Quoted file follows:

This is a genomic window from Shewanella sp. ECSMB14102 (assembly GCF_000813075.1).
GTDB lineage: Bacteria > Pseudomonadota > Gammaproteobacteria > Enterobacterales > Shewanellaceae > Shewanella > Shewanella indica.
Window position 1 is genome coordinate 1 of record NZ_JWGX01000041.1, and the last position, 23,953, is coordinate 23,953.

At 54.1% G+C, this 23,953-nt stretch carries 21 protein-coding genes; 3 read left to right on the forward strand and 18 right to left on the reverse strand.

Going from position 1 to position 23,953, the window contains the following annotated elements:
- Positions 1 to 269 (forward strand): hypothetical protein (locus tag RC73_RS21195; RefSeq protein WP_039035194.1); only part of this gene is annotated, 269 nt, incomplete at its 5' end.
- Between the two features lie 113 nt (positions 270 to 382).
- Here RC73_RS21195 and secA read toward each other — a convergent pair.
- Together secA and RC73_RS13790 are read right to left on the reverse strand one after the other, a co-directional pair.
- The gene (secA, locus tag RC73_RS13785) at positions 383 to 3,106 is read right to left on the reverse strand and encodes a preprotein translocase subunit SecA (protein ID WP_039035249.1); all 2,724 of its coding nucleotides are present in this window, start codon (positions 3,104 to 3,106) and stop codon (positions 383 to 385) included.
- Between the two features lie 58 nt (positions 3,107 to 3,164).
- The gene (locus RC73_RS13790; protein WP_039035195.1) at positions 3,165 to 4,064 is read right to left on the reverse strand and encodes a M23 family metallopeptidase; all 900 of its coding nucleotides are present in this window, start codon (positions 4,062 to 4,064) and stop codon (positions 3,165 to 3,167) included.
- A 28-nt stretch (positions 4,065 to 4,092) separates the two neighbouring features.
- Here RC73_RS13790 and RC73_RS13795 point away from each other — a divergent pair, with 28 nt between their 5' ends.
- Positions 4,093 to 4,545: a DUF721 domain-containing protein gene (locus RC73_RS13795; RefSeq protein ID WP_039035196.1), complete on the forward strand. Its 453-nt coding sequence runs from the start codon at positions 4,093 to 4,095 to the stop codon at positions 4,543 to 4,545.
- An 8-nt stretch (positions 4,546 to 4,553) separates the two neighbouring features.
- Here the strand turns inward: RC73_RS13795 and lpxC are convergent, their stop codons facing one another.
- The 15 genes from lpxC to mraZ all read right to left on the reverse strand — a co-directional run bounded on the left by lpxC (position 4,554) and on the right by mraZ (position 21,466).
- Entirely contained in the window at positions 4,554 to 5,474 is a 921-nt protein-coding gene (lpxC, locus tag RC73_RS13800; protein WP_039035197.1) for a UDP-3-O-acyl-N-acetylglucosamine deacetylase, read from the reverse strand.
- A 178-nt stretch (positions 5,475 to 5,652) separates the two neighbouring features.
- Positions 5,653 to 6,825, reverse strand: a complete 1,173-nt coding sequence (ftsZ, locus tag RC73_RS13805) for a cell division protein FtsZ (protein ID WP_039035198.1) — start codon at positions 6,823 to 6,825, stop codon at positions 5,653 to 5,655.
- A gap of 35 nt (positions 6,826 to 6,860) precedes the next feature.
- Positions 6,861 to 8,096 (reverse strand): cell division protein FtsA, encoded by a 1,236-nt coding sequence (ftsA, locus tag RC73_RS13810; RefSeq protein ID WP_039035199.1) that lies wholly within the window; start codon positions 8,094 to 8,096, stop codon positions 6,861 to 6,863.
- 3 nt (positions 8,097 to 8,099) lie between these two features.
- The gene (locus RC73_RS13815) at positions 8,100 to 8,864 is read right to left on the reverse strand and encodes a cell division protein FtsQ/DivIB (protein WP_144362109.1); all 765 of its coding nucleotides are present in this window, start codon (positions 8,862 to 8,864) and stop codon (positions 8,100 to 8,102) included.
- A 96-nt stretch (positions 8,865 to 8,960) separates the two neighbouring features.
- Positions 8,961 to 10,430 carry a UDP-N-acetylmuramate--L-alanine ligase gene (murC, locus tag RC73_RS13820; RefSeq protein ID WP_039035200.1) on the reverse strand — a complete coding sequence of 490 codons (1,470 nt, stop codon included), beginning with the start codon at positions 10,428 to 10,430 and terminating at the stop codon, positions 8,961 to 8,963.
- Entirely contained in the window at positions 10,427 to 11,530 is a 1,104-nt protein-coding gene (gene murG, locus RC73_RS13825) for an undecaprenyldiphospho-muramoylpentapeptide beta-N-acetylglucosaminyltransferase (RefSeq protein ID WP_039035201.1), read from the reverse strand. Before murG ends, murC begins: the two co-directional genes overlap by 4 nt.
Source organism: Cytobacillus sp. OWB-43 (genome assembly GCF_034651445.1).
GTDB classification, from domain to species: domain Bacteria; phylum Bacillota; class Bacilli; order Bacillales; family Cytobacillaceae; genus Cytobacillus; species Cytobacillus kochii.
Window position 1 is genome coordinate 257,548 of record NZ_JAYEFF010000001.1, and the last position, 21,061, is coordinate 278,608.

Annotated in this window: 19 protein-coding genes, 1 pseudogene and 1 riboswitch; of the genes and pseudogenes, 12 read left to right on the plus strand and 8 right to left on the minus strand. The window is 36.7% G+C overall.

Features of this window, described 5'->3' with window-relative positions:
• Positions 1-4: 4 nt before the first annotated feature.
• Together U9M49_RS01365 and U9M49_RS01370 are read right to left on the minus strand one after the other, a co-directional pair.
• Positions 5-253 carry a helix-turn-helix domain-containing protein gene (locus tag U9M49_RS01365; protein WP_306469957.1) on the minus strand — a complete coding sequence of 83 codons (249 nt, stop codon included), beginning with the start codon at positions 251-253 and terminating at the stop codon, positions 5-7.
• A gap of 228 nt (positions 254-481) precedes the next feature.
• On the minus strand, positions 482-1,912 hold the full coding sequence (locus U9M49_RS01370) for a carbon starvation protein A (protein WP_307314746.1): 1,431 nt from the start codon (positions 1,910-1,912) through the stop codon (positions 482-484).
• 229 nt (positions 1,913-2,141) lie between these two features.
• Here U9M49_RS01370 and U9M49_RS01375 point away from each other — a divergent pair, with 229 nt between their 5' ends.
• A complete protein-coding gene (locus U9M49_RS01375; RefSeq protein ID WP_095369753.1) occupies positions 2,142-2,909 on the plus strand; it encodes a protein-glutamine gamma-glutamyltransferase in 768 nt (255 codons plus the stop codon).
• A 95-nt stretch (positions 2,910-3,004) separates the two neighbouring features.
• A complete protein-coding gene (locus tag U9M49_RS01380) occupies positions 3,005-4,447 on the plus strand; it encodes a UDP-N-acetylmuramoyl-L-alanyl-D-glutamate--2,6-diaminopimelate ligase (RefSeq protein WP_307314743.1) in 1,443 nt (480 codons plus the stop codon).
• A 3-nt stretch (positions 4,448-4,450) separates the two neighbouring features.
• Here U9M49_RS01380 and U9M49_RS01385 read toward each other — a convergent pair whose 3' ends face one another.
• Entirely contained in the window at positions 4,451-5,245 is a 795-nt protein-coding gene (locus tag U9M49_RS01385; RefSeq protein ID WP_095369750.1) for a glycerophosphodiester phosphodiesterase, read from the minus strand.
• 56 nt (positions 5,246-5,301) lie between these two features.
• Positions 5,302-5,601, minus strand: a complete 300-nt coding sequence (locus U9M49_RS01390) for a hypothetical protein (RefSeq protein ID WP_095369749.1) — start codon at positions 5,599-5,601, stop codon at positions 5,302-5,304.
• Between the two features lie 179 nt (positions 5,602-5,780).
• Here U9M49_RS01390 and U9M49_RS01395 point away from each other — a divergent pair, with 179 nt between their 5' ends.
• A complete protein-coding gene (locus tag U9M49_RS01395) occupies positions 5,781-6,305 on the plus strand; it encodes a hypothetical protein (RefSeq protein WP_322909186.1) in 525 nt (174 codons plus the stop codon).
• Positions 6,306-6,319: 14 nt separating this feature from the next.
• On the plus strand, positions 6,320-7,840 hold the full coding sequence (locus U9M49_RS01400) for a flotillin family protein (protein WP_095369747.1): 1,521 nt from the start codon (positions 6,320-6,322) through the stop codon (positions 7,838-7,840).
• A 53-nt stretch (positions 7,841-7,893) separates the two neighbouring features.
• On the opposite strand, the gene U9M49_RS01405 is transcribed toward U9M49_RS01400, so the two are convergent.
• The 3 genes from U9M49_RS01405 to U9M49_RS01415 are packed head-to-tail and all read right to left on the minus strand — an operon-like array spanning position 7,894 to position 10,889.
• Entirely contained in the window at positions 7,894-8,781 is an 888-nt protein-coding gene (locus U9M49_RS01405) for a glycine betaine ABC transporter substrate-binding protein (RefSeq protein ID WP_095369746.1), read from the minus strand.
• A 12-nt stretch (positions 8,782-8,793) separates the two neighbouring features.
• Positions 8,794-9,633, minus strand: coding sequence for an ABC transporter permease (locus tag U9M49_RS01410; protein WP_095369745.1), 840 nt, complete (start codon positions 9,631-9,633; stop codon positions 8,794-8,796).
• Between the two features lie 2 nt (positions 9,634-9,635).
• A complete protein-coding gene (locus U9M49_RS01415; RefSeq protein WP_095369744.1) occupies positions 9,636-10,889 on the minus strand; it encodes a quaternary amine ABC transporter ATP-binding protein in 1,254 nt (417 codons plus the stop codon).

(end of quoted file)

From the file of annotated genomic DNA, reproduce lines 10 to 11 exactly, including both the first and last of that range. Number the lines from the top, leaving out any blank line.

- The gene (secA, locus tag RC73_RS13785) at positions 383 to 3,106 is read right to left on the reverse strand and encodes a preprotein translocase subunit SecA (protein ID WP_039035249.1); all 2,724 of its coding nucleotides are present in this window, start codon (positions 3,104 to 3,106) and stop codon (positions 383 to 385) included.
- Between the two features lie 58 nt (positions 3,107 to 3,164).